My partner and I just can not keep a secret. The excitement for new things is just too much to hold in and inevitably leads to early Christmas gifts and disclosing information possibly too prematurely. We have never waited to tell our friends and family we are expecting. Our children know within days of a positive pregnancy test and share in our excitement and wonderment the entire pregnancy. It was no different when we found out that we were expecting our fifth child on my birthday in 2011. Our family celebrated welcoming a brother or sister while I blew out my candles.
This is Offbeat Families's archive of Becoming Parents posts.
It was never going to happen to me like it did with those parents who hit the one-year mark, watch their little baby toddle around and say, "Oh… I want another one!" After a terrible pregnancy that ended in an emergency C-section, I decided I was done for good. Or at the very least a good looooong time. I wrote myself letters throughout the pregnancy to remind myself that YES it was that bad, the same way I kept track of the (still ongoing) night wakings, issues with breastfeeding. Finances have been kept under strict supervision, and baby expenditures can be easily totalled.
I was tired of feeling like I was letting my partner down. It didn’t matter that I knew he was disappointed in the situation and not with me. I still felt responsible. I didn’t need him to say anything, I needed him to act. So I gave him a responsibility: I asked him to do something for the nursery-to-be. Whatever he wanted. What I was really looking for was reassurance that he thought we’d get there eventually.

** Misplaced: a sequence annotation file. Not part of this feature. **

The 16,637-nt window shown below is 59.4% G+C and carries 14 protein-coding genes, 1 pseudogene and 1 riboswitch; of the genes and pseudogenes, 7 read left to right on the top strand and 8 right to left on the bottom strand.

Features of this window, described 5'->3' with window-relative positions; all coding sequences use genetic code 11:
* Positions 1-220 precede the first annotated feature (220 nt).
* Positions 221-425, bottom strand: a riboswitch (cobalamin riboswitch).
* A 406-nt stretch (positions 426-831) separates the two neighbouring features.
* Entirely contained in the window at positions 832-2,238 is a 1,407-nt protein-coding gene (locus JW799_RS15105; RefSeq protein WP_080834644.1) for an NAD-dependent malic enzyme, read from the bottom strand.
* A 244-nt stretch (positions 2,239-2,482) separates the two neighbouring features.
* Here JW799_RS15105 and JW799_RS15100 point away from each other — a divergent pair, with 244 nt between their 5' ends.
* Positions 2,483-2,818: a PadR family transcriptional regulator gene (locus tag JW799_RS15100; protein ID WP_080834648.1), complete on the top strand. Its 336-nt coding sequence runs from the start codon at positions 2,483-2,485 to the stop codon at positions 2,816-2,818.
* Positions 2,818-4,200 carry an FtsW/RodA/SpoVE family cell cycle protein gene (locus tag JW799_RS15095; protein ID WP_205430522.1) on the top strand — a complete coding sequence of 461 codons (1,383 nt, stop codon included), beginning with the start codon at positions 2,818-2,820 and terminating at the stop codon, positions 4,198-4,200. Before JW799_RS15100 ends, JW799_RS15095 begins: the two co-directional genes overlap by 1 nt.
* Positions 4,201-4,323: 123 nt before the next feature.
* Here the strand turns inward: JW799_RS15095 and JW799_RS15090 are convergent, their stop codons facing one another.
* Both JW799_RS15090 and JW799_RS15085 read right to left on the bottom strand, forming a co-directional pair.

Before I had my baby, I had a lot of plans and expectations based around an unmedicated birth and high hopes for a water birth. This didn't seem unfeasible as the pregnancy had been entirely uncomplicated. I hadn't bought a pram, preferring a Kari Me sling. I was planning to wear the baby all the time, breastfeed all the time (after all it's free and if you're on limited finances that's pretty important) and was overall looking forward to it.
Even before trying to conceive my husband and I had discussions about how we might handle another pregnancy emotionally. We expected to be ravaged with anxiety and dread most days. We expected to live in anguish for nine months, fearing the worst. I'm happy to report that isn't the case, for either of us.
Recently several newly pregnant friends have asked me if I had any advice for them, which has given me occasion to think over all the things that have kept my partner and me going throughout my pregnancy and our first nine months of parenting. While pregnant, I read as many pregnancy and parenting books as I could get my hands on, and learned a lot, both about what I wanted to do and what I didn't want to do.
I share my story because I don't want other new parents to go through what I went through. My advice is simply to trust yourself and trust your child. You know what's best for your family and your child knows what they need. Babies are born with personalities and preferences that can't be accounted for in a one-size-fits-all parenting philosophy. Children are more resilient than we think. If Plan A doesn't work, keep trying until something does.
Even though our story is somewhat unique, the idea of bringing a child into your home years after they're born isn't a new one. So often folks are hesitant to bring older children through their home, through adoption or other means, because of a fear that it'll be more difficult to bond with a child you don't receive as an infant. Through my limited experience (my own family experience!), I understand where this fear is coming from, but want to say that children bond with people who take care of them. Even without a genetic connection, a child, regardless of age, wants to feel love and likes the idea of being part of a family.